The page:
No, this is not a review of the 2016 film starring Natalie Portman about a former First Lady dealing with her husband’s assassination. This essay is about me – a dorky teenage girl reflecting on her name.
I don’t know how I feel about the name Jackie. My full name is Jacqueline, but only my mom can call me that. It sounds weird if anyone else says it. Thick like peanut butter. If you Google the meaning of Jacqueline, often “supplanter” turns up. Jacqueline is the substitute for Jacob, which is primarily a boy’s name. I don’t particularly like that meaning; it insinuates that because my name emits femininity, that it’s just a substitute for a more masculine and better name. It makes me feel like I’m lesser, even though I know I’m not.
Jackie sounds better. It’s sharp, crisp, and fun for people to say. They can emphasize the “ie,” make it end in “aye,” and even cacaw my name like a bird if they want to. I’ve even had peers emphasize my name with a karate chop at the end (looking at you, Jackie Chan).
I used to hate associating myself with the name Jackie. My older sister loved to taunt me, so she refused to call me anything but Jackie. It used to get me so mad, but one day I caved. I let her call me Jackie. I succumbed. I surrendered.
It’s atypical for Jackies to surrender. Jackie Kennedy, the woman I’m named after, never gave up. She worked tirelessly for what she wanted, even when she wasn’t First Lady anymore. Jackies are supposed to be leaders.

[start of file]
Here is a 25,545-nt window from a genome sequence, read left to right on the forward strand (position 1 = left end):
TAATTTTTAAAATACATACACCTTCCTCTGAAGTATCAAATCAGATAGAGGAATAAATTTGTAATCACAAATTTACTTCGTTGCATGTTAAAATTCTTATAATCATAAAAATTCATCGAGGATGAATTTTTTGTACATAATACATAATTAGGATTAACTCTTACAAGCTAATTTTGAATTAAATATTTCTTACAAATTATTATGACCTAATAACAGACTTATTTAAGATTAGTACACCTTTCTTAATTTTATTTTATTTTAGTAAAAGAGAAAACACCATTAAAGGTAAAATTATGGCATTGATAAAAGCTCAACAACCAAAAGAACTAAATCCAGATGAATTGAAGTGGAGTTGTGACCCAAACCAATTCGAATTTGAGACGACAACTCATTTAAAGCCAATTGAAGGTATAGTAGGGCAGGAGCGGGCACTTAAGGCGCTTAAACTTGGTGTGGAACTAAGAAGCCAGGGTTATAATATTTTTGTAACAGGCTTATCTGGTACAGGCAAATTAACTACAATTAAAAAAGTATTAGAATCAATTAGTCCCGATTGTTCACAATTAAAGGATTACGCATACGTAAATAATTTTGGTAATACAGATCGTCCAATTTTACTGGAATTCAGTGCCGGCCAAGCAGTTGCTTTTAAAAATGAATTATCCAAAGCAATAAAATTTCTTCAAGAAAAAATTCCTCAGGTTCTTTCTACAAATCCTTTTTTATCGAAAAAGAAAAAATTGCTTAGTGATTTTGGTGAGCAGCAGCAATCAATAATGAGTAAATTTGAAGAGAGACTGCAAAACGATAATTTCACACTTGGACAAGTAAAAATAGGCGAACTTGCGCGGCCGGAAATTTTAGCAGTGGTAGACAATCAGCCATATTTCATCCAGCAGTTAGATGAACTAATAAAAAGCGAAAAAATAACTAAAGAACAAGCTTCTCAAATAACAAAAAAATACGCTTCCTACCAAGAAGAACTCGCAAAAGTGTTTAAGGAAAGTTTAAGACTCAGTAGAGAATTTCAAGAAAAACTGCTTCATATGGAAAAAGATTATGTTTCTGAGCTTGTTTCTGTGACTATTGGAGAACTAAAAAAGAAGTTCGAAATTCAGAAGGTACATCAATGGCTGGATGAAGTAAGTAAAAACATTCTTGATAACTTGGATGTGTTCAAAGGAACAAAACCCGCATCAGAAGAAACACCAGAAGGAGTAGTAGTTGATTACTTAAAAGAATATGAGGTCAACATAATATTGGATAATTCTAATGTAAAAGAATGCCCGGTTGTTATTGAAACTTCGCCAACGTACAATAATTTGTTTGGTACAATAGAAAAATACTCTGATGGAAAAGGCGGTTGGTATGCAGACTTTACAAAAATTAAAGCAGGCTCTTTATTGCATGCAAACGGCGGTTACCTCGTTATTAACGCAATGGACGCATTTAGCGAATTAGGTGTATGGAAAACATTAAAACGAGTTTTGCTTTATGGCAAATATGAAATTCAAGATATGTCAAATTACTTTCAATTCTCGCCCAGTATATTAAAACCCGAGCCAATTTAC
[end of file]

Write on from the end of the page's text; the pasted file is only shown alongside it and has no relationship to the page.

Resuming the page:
I never thought of Jackies as leaders. I saw them as followers. Supporting roles. Sidekicks. Whenever I’ve been cast in a play or my friends and I pretended we were in a movie, I was never the main character. I was the best friend who encouraged the popular girl, the magician who gave the knight a spell to win the princess, the expendable character who dies fighting for the greater good. No matter how much I tried or hoped, I was never the person I wanted to be, so I stopped trying. I think my parents envisioned me as a leader in my life. As the star of my own show. Instead, I feel like the understudy. I’m still trying to figure out how it works. I don’t feel ready to be in control of my own life.
I was named after another Jackie. Many people don’t know about Jackie Cochran. She was a pilot, one of the first women pilots of her time; she even worked with Amelia Earhart. She raced, and was often called the “Speed Queen.” When she died, no other pilot had accomplished the speed, distance, or altitude records she had. She made aviation history.
I want to be like Jackie Cochran. Quiet but strong. Unheard of, but a legend. A feminist. A fighter. A leader. A silent hero of her story.
Maybe I’m not supposed to be the protagonist yet. I’m only 17, and there’s still so many battles to face: senior year, college, and student loans, to name a few. However, my predecessors give me hope. The Jackies of the world have shown me that I can control where I go and who’s by my side. So whenever someone emphasizes the “ie,” ends it in “aye,” or cacaws my name, I’m reminded of the ghosts of Jackies past, and how I’m a leader too. But I’m just a leader on the inside today. For now, I’m content to patiently wait in the wings, ready for my chance to play the lead.
This piece has been published in Teen Ink’s monthly print magazine.